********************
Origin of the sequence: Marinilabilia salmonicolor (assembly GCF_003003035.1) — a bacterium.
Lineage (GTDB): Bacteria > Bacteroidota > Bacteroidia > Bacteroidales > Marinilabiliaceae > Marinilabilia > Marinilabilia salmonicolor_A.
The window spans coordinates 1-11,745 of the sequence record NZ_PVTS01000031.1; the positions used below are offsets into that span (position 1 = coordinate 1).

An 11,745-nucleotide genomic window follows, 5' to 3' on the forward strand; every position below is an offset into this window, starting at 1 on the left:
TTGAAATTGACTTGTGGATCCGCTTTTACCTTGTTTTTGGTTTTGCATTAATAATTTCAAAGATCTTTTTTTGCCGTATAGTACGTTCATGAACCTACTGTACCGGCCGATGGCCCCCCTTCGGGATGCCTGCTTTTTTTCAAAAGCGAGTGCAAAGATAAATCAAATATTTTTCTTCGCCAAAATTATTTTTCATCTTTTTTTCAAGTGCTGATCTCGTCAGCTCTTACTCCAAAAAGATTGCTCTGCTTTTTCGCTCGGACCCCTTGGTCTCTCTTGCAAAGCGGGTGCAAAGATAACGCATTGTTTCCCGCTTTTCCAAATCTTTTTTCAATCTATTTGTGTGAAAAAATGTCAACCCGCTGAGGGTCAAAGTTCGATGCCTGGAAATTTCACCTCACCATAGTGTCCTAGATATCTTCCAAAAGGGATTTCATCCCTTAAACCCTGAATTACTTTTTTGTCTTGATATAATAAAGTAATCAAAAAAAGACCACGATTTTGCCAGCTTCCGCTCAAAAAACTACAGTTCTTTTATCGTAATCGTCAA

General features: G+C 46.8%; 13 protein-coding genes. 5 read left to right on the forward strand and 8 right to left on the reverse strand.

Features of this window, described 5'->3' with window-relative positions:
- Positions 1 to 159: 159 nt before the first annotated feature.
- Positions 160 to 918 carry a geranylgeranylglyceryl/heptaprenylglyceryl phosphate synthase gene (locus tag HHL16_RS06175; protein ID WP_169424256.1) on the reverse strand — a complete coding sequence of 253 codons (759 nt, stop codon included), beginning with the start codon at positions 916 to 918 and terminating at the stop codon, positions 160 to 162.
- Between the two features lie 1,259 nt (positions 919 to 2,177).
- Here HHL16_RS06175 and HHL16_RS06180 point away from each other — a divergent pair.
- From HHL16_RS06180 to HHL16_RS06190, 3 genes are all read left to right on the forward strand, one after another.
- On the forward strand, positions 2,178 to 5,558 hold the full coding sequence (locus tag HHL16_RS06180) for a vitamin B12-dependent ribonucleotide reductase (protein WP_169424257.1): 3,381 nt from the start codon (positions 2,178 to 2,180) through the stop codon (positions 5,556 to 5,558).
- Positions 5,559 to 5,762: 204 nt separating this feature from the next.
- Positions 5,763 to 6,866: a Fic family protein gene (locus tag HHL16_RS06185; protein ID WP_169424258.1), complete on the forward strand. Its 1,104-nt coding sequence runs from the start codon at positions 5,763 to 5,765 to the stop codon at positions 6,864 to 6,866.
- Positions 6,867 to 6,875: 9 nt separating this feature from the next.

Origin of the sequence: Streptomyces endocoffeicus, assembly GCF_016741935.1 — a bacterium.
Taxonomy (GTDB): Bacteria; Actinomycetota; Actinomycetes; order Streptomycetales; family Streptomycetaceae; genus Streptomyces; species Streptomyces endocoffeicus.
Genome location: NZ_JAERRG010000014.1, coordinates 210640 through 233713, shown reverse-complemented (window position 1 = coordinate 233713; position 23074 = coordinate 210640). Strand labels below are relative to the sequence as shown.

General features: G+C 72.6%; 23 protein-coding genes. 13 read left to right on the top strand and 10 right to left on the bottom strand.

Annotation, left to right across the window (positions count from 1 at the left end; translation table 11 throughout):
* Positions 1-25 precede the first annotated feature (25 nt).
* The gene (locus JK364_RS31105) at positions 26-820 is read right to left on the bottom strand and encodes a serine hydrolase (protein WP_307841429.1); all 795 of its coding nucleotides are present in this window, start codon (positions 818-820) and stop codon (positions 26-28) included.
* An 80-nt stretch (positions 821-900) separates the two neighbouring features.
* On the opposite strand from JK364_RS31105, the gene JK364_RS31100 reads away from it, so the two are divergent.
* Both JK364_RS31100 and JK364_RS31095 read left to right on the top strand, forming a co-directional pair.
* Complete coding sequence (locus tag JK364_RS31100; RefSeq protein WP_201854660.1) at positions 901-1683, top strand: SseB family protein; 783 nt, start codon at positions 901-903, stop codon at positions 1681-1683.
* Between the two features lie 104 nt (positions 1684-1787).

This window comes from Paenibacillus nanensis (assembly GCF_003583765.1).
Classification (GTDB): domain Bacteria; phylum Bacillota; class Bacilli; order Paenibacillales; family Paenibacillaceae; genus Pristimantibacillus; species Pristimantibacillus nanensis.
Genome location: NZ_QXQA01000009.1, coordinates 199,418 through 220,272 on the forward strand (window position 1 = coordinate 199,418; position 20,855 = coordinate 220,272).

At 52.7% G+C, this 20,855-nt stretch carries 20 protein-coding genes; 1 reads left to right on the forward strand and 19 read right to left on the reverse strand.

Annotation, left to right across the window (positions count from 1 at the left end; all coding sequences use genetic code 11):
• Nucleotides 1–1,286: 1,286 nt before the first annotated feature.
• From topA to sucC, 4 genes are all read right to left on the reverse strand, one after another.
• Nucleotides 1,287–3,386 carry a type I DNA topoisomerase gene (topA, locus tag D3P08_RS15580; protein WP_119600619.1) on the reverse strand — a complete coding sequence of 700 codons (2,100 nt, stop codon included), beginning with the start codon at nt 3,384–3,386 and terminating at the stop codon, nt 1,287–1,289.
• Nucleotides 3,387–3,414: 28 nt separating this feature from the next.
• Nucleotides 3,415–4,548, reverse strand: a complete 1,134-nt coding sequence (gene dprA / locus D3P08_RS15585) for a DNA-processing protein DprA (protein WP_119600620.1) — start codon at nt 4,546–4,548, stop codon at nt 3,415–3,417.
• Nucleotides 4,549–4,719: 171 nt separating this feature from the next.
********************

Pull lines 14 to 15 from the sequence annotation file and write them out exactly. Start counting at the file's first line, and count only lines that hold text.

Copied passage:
- Positions 5,559 to 5,762: 204 nt separating this feature from the next.
- Positions 5,763 to 6,866: a Fic family protein gene (locus tag HHL16_RS06185; protein ID WP_169424258.1), complete on the forward strand. Its 1,104-nt coding sequence runs from the start codon at positions 5,763 to 5,765 to the stop codon at positions 6,864 to 6,866.